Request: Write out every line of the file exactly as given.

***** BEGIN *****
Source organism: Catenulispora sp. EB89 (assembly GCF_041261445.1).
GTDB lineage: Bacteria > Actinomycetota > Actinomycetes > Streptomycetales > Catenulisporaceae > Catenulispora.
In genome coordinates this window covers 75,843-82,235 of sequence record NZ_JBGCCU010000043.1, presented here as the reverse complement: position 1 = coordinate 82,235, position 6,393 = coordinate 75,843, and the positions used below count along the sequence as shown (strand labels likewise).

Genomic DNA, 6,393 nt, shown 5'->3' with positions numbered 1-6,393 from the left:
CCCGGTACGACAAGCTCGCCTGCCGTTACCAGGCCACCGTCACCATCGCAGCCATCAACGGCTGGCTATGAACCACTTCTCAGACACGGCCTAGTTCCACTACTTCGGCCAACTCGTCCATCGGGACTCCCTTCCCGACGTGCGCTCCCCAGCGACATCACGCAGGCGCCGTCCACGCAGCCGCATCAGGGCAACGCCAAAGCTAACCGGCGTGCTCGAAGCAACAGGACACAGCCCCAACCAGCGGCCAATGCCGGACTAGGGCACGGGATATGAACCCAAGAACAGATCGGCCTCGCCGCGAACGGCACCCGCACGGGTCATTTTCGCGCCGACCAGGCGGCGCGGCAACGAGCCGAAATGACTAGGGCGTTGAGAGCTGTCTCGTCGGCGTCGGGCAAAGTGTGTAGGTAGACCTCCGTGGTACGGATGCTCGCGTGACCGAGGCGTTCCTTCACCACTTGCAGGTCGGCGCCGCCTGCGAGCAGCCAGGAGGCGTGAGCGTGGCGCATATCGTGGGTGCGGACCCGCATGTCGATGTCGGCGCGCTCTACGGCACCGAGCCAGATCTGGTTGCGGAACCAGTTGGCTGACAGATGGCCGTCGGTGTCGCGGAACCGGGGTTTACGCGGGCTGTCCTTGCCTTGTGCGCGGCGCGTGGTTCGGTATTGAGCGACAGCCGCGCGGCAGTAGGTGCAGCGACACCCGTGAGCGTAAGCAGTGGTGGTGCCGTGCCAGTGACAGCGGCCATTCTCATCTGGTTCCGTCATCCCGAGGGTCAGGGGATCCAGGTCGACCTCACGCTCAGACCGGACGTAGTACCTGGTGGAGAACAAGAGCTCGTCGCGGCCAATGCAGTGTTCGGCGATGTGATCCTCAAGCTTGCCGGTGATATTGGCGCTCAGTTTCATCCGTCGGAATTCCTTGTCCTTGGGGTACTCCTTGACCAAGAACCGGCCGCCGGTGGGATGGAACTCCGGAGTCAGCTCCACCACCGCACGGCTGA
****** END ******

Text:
Source organism: Catenulispora sp. EB89 (assembly GCF_041261445.1).
GTDB lineage: Bacteria > Actinomycetota > Actinomycetes > Streptomycetales > Catenulisporaceae > Catenulispora.
In genome coordinates this window covers 75,843-82,235 of sequence record NZ_JBGCCU010000043.1, presented here as the reverse complement: position 1 = coordinate 82,235, position 6,393 = coordinate 75,843, and the positions used below count along the sequence as shown (strand labels likewise).

Genomic DNA, 6,393 nt, shown 5'->3' with positions numbered 1-6,393 from the left:
CCCGGTACGACAAGCTCGCCTGCCGTTACCAGGCCACCGTCACCATCGCAGCCATCAACGGCTGGCTATGAACCACTTCTCAGACACGGCCTAGTTCCACTACTTCGGCCAACTCGTCCATCGGGACTCCCTTCCCGACGTGCGCTCCCCAGCGACATCACGCAGGCGCCGTCCACGCAGCCGCATCAGGGCAACGCCAAAGCTAACCGGCGTGCTCGAAGCAACAGGACACAGCCCCAACCAGCGGCCAATGCCGGACTAGGGCACGGGATATGAACCCAAGAACAGATCGGCCTCGCCGCGAACGGCACCCGCACGGGTCATTTTCGCGCCGACCAGGCGGCGCGGCAACGAGCCGAAATGACTAGGGCGTTGAGAGCTGTCTCGTCGGCGTCGGGCAAAGTGTGTAGGTAGACCTCCGTGGTACGGATGCTCGCGTGACCGAGGCGTTCCTTCACCACTTGCAGGTCGGCGCCGCCTGCGAGCAGCCAGGAGGCGTGAGCGTGGCGCATATCGTGGGTGCGGACCCGCATGTCGATGTCGGCGCGCTCTACGGCACCGAGCCAGATCTGGTTGCGGAACCAGTTGGCTGACAGATGGCCGTCGGTGTCGCGGAACCGGGGTTTACGCGGGCTGTCCTTGCCTTGTGCGCGGCGCGTGGTTCGGTATTGAGCGACAGCCGCGCGGCAGTAGGTGCAGCGACACCCGTGAGCGTAAGCAGTGGTGGTGCCGTGCCAGTGACAGCGGCCATTCTCATCTGGTTCCGTCATCCCGAGGGTCAGGGGATCCAGGTCGACCTCACGCTCAGACCGGACGTAGTACCTGGTGGAGAACAAGAGCTCGTCGCGGCCAATGCAGTGTTCGGCGATGTGATCCTCAAGCTTGCCGGTGATATTGGCGCTCAGTTTCATCCGTCGGAATTCCTTGTCCTTGGGGTACTCCTTGACCAAGAACCGGCCGCCGGTGGGATGGAACTCCGGAGTCAGCTCCACCACCGCACGGCTGA